Genista monspessulana

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Genista monspessulana
French Broom2.jpg
French broom
Scientific classification edit
Kingdom: Plantae
Clade: Tracheophytes
Clade: Angiosperms
Clade: Eudicots
Clade: Rosids
Order: Fabales
Family: Fabaceae
Subfamily: Faboideae
Genus: Genista
G. monspessulana
Binomial name
Genista monspessulana
(L.) L.A.S.Johnson 1962
  • Avornela candicans (L.) Raf. 1838
  • Cytisus candicans (L.) DC. 1805
  • Cytisus candicans (L.) Lam.1786
  • Cytisus candicans var. colmeiroi Willk. 1847
  • Cytisus candicans var. colmeiroi (Kunze) Ceballos & C.Vicioso 1933
  • Cytisus candicans var. kunzeanus (Willk.) Pérez Lara 1892
  • Cytisus canescens Janka 1884
  • Cytisus kunzeanus Willk. 1877
  • Cytisus monspessulanus L. 1753
  • Cytisus monspessulanus var. kunzeanus (Willk.) Briq. 1894
  • Cytisus monspessulanus var. syriacus (Boiss. & Blanche) Briq. 1894
  • Cytisus pubescens Moench 1802
  • Cytisus syriacus Boiss. & C.I.Blanche 1872
  • Cytisus syriacus (Boiss. & C.I.Blanche) Boiss. 1872
  • Genista candicans L. 1755
  • Genista candicans var. colmeiroi colmeiroi (Wilk.) Rouy 1897
  • Genista candicans var. eriocarpa (Kunze) Pau 1922
  • Genista ephedroides sensu H.J.Coste 1901
  • Genista eriocarpa Kunze 1846
  • Genista monspessulana (L.) O.Bolós & Vigo 1974, nom. illeg.
  • Genista monspessulana var. colmeiroi (Willk.) Briq. 1894
  • Genista monspessulana var. colmeiroi (Willk.) O.Bolòs & Vigo 1974, nom. illeg.
  • Genista syriaca Boiss. & C.I.Blanche 1856
  • Telinaria candicans (L.) C.Presl 1845
  • Teline candicans (L.) Medik. 1789
  • Teline eriocarpa (Kunze) K.Koch 1853
  • Teline medicaginoides Medik. 1786
  • Teline monspessulana (L.) K.Koch 1869
  • Teline monospessulana [sic] (L.) K.Koch 1869

Genista monspessulana, commonly known as French broom, Montpellier broom,[1] or Cape broom (Australia), is a woody leguminous perennial shrub. The yellow-flowering bush is native to the Mediterranean region, and while it may still be commonly sold in some garden stores, it is considered an invasive plant in most places where it has been introduced.[2] It is a noxious weed on the western coast of the US and in parts of Australia.


G. monspessulana grows to 1–2.5 metres (3+12–8 feet) tall, with slender green branches. The stems are not ridged or green.[3] The leaves are evergreen, trifoliate with three narrow obovate leaflets, 1–2 centimetres (1234 inch) long. The flowers are yellow, grouped 3–9 together in short racemes. Like other legumes, it develops its seeds within a pod. The pods are 2–3 cm (341+14 in) long, tough and hard, covered all over with hairs,[3] and are transported easily by flowing water and animals. They burst open with force, dispersing the seeds several metres. The plant begins seed production once it reaches a height of approximately 40 cm (16 in), and each plant can live for 10–20 years. One mature plant can produce 10,000 seeds per season. The generous seed production and the plant's ability to re-sprout after cutting or burning help it to invade new habitat vigorously when introduced.[4][5][6]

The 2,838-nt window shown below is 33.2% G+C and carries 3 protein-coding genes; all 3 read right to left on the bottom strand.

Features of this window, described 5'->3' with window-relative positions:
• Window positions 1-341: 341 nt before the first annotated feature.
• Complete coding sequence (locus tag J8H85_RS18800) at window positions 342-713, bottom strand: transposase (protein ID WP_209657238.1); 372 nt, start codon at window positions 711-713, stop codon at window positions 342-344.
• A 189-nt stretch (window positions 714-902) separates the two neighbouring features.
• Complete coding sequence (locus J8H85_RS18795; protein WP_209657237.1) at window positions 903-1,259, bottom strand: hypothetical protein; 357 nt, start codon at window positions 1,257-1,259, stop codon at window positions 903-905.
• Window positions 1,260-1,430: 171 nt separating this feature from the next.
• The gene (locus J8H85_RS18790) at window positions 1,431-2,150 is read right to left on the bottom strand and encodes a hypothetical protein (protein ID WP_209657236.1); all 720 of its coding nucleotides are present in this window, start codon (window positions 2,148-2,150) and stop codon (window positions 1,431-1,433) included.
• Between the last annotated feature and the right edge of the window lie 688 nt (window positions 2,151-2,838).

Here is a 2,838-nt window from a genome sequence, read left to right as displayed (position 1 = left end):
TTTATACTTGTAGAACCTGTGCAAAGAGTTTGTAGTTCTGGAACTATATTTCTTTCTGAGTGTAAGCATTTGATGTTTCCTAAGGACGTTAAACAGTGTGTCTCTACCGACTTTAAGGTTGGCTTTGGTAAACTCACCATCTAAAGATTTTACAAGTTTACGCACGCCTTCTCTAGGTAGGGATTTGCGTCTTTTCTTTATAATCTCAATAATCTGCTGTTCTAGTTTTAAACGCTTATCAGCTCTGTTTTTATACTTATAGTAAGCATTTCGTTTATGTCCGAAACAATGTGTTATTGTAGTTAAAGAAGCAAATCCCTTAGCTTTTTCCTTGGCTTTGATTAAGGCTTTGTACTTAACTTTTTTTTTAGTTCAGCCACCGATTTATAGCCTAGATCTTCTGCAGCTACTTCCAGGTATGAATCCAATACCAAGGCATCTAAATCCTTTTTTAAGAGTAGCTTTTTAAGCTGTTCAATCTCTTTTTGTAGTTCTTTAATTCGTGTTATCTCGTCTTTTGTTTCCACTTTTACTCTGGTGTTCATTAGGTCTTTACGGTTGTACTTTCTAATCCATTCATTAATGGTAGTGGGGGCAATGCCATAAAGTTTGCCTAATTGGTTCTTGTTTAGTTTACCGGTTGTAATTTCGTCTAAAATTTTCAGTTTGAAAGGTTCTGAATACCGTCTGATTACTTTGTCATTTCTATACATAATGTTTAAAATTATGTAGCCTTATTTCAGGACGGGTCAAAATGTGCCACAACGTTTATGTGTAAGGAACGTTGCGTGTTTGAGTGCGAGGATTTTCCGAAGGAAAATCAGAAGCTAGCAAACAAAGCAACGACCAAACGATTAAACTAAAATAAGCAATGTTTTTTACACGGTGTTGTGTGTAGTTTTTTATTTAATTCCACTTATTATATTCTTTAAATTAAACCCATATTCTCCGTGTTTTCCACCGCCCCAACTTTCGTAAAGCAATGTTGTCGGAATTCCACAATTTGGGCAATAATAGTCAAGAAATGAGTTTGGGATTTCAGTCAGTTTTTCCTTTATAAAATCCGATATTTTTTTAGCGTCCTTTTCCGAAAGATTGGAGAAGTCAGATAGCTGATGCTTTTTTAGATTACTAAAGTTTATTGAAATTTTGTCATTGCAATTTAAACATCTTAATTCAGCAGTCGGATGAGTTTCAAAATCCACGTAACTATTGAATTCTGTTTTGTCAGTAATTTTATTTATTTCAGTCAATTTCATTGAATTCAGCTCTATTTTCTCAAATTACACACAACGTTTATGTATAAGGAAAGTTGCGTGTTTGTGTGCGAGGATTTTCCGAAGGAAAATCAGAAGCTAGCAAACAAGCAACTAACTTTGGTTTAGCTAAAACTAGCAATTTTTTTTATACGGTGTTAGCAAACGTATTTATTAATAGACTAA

It is related to the common broom and Spanish broom.

Distribution and habitat[edit]

G. monspessulana and related plants are common in European shrublands. French broom was originally distributed throughout Mediterranean Europe and northwest Africa, the Azores, and the Canary Islands.[6] Due to its lower tolerance for frost than other broom species, it is common in warmer, lower elevation areas. It is found on coastal strips and in sunny inland areas, and does best with plentiful rainfall and sandy soils.


When introduced to a new area, French broom can become an invasive plant. Its reproductive vigour and preference for Mediterranean climates make it a very successful species in California and the Pacific Northwest, where it is considered a severe noxious weed, covering over 40 kilohectares.[7] It is even more widespread in Australia, where it covers 600,000 hectares and is also considered a noxious weed.[8]

The plant often outcompetes native vegetation, forming dense fields where other species are almost completely crowded out. Stands of French broom can be so thick that they make meadows and pastures useless for wild and domestic animals. It can also shade out tree seedlings in reforested areas and tends to catch fire.[6]


The leaves and seeds contain alkaloids which are poisonous to many large domestic animals.[6]

See also[edit]


  1. ^ BSBI List 2007 (xls). Botanical Society of Britain and Ireland. Archived from the original (xls) on 2015-06-26. Retrieved 2014-10-17.
  2. ^ Integrated Taxonomic Information System. Genista monspessulana, webpage for taxonomic serial number 502738 retrieved May 19, 2007.
  3. ^ a b "Exotic Species: Scotch Broom (U.S. National Park Service)". Retrieved 2021-04-02.
  4. ^ Bossard, Carla (2000). Carla C. Bossard; John M. Randall; Marc C. Hoshovsky (eds.). "Genista Monspessulana," in Invasive Plants of California's Wildlands. Berkeley: University of California. ISBN 978-0-520-22546-6.
  5. ^ D'Antonio, Carla (2007). "Genista monspessulana". Agriculture and Natural Resources. University of California. Retrieved May 19, 2007.
  6. ^ a b c d Hoshovsky, Marc (1986). "Element Stewardship Abstract for Cytisus scoparius and Genista monspessulanus" (PDF). Arlington: The Nature Conservancy. Archived from the original (PDF) on November 26, 2006. Retrieved May 19, 2007.
  7. ^ "Genista monspessulana" (PDF). California Invasive Plant Council. Archived from the original (PDF) on August 2, 2007. Retrieved May 17, 2007.
  8. ^ "Noxious Weed List for Australian States and Territories" (PDF). Cooperative Research Center for Australian Weed Management. Australian Weeds Committee. 2007. Archived from the original (PDF) on August 30, 2007. Retrieved May 19, 2007.

External links[edit]